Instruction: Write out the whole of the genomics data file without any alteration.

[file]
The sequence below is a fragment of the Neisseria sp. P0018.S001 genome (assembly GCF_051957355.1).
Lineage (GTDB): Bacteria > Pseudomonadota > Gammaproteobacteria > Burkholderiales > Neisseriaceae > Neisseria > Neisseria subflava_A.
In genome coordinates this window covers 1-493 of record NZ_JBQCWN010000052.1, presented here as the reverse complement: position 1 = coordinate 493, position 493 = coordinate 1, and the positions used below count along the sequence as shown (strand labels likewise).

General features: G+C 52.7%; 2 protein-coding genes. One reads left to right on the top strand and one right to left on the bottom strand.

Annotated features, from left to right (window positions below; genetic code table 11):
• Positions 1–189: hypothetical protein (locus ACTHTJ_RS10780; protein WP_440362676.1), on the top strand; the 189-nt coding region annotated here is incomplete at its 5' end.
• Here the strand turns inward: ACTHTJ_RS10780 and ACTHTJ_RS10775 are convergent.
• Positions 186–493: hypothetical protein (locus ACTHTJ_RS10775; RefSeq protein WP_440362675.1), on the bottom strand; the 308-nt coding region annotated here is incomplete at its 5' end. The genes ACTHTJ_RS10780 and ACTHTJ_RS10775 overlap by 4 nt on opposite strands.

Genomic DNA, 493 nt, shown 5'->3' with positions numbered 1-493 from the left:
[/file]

The sequence below is a fragment of the Neisseria sp. P0018.S001 genome (assembly GCF_051957355.1).
Lineage (GTDB): Bacteria > Pseudomonadota > Gammaproteobacteria > Burkholderiales > Neisseriaceae > Neisseria > Neisseria subflava_A.
In genome coordinates this window covers 1-493 of record NZ_JBQCWN010000052.1, presented here as the reverse complement: position 1 = coordinate 493, position 493 = coordinate 1, and the positions used below count along the sequence as shown (strand labels likewise).

General features: G+C 52.7%; 2 protein-coding genes. One reads left to right on the top strand and one right to left on the bottom strand.

Annotated features, from left to right (window positions below; genetic code table 11):
• Positions 1–189: hypothetical protein (locus ACTHTJ_RS10780; protein WP_440362676.1), on the top strand; the 189-nt coding region annotated here is incomplete at its 5' end.
• Here the strand turns inward: ACTHTJ_RS10780 and ACTHTJ_RS10775 are convergent.
• Positions 186–493: hypothetical protein (locus ACTHTJ_RS10775; RefSeq protein WP_440362675.1), on the bottom strand; the 308-nt coding region annotated here is incomplete at its 5' end. The genes ACTHTJ_RS10780 and ACTHTJ_RS10775 overlap by 4 nt on opposite strands.

Genomic DNA, 493 nt, shown 5'->3' with positions numbered 1-493 from the left: